A child peers out of a tent as millions of people flee across Ukraine’s border into Poland in the first days of the Russian invasion (Picture: Francesco Pistilli for IRC)
A haunting portrait of a Ukrainian child is among a series of pictures of girls across the world who have been caught up in conflict zones.
The snapshot was taken as refugees gathered at the Medyka crossing point in eastern Poland during the opening days of the Russian invasion.
The picture is among those taken around the globe showing young women whose promising lives have been uprooted by war and conflict.
They have struggled with food, medical care and education after being displaced internationally and internally.
The powerful collection has been brought together by the International Rescue Committee (IRC) and the Gagosian network of art galleries to highlight the huge obstacles the refugees face in trying to reach milestones in their lives such as the first day at school.
Photographer Francesco Pistilli took the image of the child facing an uncertain future on the frontline of the biggest humanitarian crisis to unfold in Europe since the Second World War.
The portraits show displacement but also hope as those pictured try to overcome desperate circumstances in places also including Afghanistan, Ethiopia, Nigeria, Syria and Yemen.
Ukraine has been foremost in the world’s lens, with more than 5.7 million refugees fleeing the country since the invasion began 74 days ago, according to the United Nations. The vast majority are women and children, as martial law prevents men aged between 18 and 60 from crossing the border unless they qualify for certain exemptions.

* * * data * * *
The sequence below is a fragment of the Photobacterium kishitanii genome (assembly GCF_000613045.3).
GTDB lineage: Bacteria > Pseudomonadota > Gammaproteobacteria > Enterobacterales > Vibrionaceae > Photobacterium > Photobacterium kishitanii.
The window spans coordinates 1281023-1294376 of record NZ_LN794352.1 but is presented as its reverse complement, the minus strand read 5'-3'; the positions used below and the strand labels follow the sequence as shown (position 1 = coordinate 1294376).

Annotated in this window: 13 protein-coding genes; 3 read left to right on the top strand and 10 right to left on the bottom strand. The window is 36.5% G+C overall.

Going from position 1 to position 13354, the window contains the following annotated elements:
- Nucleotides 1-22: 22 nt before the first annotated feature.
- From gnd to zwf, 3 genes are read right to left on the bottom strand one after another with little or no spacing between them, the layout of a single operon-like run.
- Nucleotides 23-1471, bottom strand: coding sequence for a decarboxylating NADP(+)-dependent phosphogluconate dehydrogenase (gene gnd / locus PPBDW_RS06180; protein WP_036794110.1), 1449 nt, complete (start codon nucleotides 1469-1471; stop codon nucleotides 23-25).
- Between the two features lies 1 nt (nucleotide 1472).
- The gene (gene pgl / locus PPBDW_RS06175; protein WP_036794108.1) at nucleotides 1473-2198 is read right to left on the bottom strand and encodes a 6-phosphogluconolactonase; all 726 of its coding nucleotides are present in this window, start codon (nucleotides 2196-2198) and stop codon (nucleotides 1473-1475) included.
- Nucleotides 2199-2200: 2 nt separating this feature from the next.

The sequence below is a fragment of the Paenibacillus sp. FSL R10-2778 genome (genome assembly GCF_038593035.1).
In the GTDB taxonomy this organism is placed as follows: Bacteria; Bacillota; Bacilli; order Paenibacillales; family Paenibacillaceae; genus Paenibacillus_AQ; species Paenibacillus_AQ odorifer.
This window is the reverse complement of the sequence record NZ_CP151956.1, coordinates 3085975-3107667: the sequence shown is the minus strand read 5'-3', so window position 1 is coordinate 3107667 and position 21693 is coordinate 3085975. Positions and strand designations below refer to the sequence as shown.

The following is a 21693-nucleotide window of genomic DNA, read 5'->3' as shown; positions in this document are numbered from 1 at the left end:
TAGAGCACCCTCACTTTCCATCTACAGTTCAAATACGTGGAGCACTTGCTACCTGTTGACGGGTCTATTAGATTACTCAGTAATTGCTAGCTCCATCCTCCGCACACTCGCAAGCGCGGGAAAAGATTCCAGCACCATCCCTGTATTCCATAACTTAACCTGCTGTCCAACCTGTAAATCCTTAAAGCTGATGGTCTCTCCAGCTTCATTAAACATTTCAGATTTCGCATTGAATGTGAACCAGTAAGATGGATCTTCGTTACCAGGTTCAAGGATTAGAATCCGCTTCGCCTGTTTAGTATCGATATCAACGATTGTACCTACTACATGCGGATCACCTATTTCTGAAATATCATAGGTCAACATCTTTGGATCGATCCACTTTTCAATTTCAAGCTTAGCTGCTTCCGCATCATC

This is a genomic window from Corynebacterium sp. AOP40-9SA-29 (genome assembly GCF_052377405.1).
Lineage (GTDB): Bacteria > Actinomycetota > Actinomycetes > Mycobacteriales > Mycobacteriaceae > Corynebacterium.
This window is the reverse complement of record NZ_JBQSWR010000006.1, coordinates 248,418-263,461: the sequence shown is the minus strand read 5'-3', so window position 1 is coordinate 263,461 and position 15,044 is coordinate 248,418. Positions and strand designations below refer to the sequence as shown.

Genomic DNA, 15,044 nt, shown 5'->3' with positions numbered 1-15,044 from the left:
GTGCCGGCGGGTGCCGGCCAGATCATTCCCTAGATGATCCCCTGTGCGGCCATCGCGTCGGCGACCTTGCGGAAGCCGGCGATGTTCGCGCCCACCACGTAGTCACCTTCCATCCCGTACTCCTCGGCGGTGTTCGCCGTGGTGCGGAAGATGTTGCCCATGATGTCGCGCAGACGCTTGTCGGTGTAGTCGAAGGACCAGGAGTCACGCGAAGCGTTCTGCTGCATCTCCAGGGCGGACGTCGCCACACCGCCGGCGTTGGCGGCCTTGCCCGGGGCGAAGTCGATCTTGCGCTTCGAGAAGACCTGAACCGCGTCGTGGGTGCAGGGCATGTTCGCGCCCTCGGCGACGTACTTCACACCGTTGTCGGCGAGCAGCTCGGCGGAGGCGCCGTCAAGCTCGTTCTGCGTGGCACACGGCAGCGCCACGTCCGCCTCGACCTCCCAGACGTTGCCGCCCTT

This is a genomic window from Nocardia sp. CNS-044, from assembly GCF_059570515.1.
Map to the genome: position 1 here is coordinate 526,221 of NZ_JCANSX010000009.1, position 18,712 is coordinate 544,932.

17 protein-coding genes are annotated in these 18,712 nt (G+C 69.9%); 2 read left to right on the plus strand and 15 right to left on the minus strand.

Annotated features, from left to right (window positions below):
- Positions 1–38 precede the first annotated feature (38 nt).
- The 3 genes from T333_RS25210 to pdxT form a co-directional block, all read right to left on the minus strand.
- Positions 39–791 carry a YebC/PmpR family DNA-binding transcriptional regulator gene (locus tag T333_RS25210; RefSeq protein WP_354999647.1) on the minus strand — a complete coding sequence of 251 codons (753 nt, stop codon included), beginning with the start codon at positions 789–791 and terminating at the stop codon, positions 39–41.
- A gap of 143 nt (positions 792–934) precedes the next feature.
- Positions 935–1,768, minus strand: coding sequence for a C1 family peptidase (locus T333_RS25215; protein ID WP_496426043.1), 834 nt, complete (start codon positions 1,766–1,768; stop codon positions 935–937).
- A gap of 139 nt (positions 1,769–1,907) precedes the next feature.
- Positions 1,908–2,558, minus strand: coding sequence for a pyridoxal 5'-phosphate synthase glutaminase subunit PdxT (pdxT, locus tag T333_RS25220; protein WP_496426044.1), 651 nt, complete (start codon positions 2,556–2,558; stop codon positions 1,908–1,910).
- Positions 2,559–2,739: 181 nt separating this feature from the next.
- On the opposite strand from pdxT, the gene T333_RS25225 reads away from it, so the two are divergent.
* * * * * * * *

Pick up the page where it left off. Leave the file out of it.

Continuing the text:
A girl peers out from a shelter at the Medyka border crossing in Poland on March 5 amid a mass exodus of refugees (Picture: Francesco Pistilli for IRC)
Italian photographer Francesco Pistilli witnessed a flow of women and children in the first days of the Russian invasion (Picture: Francesco Pistilli for IRC)
‘It was very peculiar,’ Mr Pistilli said. ‘I have covered many mass migration events and almost all of them were formed by a large majority of men.
‘This time the flow was completely different, we saw men leaving Ukraine only in the first three or four days of our work, just after February 24 and before martial law was activated.
‘In the first few days of reporting from the border we saw many non-Ukrainians, students and workers of African and Asian origin.
‘Probably in the general panic, they were the ones who managed to organize themselves to leave the country fastest.
‘For a few days Ukrainian men also fled with their families, then with martial law it became a huge flow of women, minors and the elderly. Practically millions of vulnerable people gathered at the entrance to Poland.
‘An exodus that until mid-March was almost biblical. ‘
A woman fleeing the Russian invasion of Ukraine wrapped up against the cold in the early chaotic days of the war (Picture: Francesco Pistilli for IRC)
Mr Pistilli, an Italian freelancer who also makes films, told how people’s lives were turned upside down overnight as the Russian onslaught began.
‘We met those who told us that they had seen their friends and relatives die in front of their eyes,’ he said.
‘We met young people who fled from the east of Ukraine, the area hardest hit by the Russian attacks, who organized themselves to be volunteers and help women and children fleeing and in difficulty. I met people with cancer who had fled with only medicines and a few clothes.
‘What they all had in common was the shock of having lost everything in their lives in a few hours.